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Oman: Information from 1990 to the present on the treatment of Muslims who convert to Christianity

Publisher Canada: Immigration and Refugee Board of Canada
Author Research Directorate, Immigration and Refugee Board, Canada
Publication Date 1 March 1996
Citation / Document Symbol OMN23258.E
Cite as Canada: Immigration and Refugee Board of Canada, Oman: Information from 1990 to the present on the treatment of Muslims who convert to Christianity, 1 March 1996, OMN23258.E, available at: http://www.refworld.org/docid/3ae6ad451c.html [accessed 21 October 2014]
DisclaimerThis is not a UNHCR publication. UNHCR is not responsible for, nor does it necessarily endorse, its content. Any views expressed are solely those of the author or publisher and do not necessarily reflect those of UNHCR, the United Nations or its Member States.

 

Information on this subject could not be found among the sources consulted by the DIRB.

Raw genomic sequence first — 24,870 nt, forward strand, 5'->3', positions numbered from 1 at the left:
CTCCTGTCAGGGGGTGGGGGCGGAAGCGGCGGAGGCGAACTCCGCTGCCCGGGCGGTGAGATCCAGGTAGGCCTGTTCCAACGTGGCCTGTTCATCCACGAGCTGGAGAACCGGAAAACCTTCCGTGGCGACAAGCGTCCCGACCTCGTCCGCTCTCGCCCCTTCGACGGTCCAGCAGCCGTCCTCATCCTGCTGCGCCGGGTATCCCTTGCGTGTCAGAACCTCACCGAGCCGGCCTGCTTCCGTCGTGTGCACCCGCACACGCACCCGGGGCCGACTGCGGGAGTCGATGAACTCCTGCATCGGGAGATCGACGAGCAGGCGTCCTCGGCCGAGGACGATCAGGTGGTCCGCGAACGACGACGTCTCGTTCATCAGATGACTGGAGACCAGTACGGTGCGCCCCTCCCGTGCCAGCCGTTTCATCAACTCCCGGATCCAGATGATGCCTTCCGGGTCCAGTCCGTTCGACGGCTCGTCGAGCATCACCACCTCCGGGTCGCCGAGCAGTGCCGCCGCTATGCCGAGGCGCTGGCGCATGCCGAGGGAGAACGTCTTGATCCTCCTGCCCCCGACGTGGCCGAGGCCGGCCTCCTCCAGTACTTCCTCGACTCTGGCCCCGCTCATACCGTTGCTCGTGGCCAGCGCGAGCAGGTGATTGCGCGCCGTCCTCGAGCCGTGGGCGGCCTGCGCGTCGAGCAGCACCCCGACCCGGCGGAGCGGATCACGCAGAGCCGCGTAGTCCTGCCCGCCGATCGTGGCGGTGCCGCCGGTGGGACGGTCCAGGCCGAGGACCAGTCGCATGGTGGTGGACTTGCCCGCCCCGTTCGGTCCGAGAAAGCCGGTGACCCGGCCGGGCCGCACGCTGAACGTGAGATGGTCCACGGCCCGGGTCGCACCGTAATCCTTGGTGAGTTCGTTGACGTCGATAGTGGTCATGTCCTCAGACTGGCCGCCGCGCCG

The information below may be of general interest, however.

According to Country Reports for 1990 and 1991, Oman is an Islamic state (1991, 1581; 1992, 1543) and Freedom in the World: 1994-1995 states that Islam is Oman's official religion (1995, 444). Encyclopedia of the Third World states more specifically that the "national religion of Oman" is Ibadism (1992, 1457), to which the royal family adhere (Country Reports 1991 1992, 1543; Encyclopedia of Religion 1987, 289). Ibadism is one of the main branches of Kharijite Islam (Encyclopaedia of Islam 1986, 648; MRGI 1992, 3; Encyclopedia of Religion 1987, 289). Oman is described in Contemporary Religions as "stand[ing] alone in the Muslim world as the only predominantly Ibadi country" (1992, 452). According to Contemporary Religions, between half and three quarters of the Muslim population are Ibadi with the other Muslims being Shi'i and Sunni (1992, 451-52). Europa 1995 and Minority Rights Group International (MRGI) also state that the majority of the population is Ibadi (1995, 2347; 1992, 3), whereas Country Reports for 1990 suggests that Sunnis may equal or outnumber the Ibadis (1991, 1581). For information on the doctrines of the Ibadis, please consult the attachments from The Encyclopaedia of Islam and the Encyclopedia of Religion. The latter attachment also provides information on the Kharijites.